In response to mounting pressure from all sides, employers are racing to implement robust diversity, equity, and inclusion (DEI) initiatives. Increasingly, they’re placing a greater emphasis on establishing goals to address the underrepresentation of females and minorities in the workforce. Voluntary hiring and/or promotion goals are an effective diversity tool if properly implemented. When the goals are treated as quotas, however, employers will find themselves facing significant legal liability.
Use Goals, Not Quotas
To be legally compliant, goals should not be treated as rigid “quotas” but rather as aspirational targets. However, Title VII of the Civil Rights Act of 1964 and Executive Order 11246 prohibit employment discrimination on the basis of race and sex, among other categories. Therefore, the U.S. Supreme Court has long held that quotas and/or employment decisions based solely on an individual’s protected status like race or gender are unlawful.
Title VII’s legal prohibitions against using race or gender in employment decisions have been interpreted to include voluntary affirmative action goals that use protected status as a “plus factor” when making employment decisions between or among equally qualified individuals. The Supreme Court has held that race- or gender-conscious decisions must be used sparingly and be narrowly tailored and are appropriate only when the use of race or gender factors are part of an affirmative action plan that:
- Is designed to remedy a manifest imbalance in a traditionally segregated job;
- Is temporary; and
- Doesn’t unnecessarily trammel the rights of nonbeneficiaries.
Only in those very limited circumstances can an individual’s protected status be considered when making employment decisions. As a result, nonremedial affirmative action goals, if aimed at promoting diversity or other well-intended objectives rather than remedying unlawful discrimination, could be found to violate Title VII.
Nevertheless, the Supreme Court has been clear that Title VII doesn’t prohibit employers from developing and implementing diversity initiatives that are designed to provide a fair opportunity for all individuals, regardless of their race, as long as the employer does not engage in race- or gender-based decision making. Courts have consistently found policies expanding candidate pools are valid, provided race and gender aren’t considered when making selection decisions.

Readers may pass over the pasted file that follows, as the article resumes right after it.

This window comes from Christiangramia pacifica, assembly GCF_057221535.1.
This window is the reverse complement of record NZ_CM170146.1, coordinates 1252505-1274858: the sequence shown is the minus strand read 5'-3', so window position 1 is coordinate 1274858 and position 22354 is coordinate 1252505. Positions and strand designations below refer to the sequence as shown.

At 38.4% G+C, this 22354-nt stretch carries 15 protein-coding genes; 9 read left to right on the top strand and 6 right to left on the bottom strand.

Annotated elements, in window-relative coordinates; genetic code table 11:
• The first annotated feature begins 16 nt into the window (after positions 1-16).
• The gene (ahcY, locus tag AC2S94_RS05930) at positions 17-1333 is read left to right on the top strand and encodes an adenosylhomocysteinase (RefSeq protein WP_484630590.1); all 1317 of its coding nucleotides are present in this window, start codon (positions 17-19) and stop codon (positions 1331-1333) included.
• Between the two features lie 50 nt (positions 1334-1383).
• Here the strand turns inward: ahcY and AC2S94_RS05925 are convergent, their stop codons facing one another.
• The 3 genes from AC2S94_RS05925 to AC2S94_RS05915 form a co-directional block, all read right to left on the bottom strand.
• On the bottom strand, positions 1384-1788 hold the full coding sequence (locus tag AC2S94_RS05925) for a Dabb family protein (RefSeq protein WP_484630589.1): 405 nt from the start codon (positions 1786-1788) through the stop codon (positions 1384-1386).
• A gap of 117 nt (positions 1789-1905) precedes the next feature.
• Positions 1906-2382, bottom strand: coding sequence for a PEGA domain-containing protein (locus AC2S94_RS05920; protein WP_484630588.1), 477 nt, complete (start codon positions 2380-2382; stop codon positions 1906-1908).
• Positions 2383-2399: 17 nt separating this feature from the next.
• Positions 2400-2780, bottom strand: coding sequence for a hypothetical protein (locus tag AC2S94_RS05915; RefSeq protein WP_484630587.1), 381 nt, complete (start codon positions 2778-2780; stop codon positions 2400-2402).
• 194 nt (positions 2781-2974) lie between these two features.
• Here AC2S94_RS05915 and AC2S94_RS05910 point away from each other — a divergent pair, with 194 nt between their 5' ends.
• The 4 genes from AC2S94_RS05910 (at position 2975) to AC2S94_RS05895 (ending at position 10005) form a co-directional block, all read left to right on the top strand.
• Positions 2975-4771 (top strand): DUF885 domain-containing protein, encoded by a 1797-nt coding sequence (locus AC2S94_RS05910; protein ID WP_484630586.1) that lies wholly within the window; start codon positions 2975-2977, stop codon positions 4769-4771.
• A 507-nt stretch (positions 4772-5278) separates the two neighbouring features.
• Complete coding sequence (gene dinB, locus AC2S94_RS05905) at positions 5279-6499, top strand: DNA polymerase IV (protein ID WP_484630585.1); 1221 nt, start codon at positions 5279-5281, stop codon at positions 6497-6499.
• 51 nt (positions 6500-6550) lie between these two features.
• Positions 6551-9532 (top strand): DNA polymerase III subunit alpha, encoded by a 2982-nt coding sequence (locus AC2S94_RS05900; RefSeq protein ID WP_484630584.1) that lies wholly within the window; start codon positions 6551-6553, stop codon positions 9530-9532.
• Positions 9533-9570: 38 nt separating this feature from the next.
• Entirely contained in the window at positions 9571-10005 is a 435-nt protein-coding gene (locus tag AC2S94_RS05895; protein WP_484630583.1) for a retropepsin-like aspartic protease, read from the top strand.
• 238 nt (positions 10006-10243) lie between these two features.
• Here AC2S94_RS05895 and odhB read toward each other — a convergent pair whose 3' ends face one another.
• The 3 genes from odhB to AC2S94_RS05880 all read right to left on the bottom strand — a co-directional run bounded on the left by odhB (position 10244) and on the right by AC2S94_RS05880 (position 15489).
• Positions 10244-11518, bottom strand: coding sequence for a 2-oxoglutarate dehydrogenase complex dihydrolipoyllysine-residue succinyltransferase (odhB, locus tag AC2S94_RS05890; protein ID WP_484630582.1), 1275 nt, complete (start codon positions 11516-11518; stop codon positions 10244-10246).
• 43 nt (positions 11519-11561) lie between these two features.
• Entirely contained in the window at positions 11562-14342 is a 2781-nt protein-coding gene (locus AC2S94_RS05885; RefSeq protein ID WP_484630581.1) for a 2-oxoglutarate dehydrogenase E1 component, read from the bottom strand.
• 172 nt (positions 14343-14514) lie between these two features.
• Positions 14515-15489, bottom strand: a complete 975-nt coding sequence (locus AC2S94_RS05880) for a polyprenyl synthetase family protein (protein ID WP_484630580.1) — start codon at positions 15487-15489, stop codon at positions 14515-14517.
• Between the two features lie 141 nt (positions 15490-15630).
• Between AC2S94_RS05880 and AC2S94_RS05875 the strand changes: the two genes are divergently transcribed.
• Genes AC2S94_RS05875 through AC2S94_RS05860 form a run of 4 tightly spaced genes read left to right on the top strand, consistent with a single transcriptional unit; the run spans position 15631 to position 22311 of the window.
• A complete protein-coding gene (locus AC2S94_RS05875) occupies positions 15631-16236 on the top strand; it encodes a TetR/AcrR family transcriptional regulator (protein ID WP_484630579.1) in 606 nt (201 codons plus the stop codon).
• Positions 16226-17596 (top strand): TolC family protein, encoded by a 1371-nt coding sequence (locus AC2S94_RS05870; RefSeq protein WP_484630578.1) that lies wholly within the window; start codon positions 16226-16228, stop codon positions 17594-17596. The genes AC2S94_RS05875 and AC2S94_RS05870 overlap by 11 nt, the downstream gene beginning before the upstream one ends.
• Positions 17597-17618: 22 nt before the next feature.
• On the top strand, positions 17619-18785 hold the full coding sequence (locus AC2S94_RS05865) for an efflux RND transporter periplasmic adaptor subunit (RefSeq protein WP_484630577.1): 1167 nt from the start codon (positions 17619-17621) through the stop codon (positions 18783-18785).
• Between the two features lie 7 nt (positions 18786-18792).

Tie Compensation to DEI Efforts, Not Outcomes
The concept of tying bonuses to diversity and inclusion objectives has grown in popularity. While some believe the tactic is a valuable practice for reaching diversity and inclusion goals, concerns remain that linking bonuses to making progress toward achieving a diversity goal may cultivate hiring and promotion quotas.
A diversity initiative that ties bonuses or other financial incentives to outcomes (i.e., meeting certain hiring and/or promotion metrics for women or minorities) incentivizes managers to make hiring and promotion decisions based on gender and/or race. As a result, any such program would be subject to and need to satisfy the requirements set forth in Weber.
Accordingly, it is recommended that any financial incentives be tied to diversity efforts instead of outcomes. Under this plan, managers would be rewarded for leading efforts or initiatives consistent with an employer’s diversity and inclusion goals.
Employers have great latitude in designing a DEI initiative, but they must be cognizant of the legal guardrails that must be followed. Gender-, race-, and ethnicity-based decisions are unlawful. Thoughtful analysis to identify the specific barriers to DEI and implementation of targeted legally compliant programs and frequent monitoring will lead to sustained change.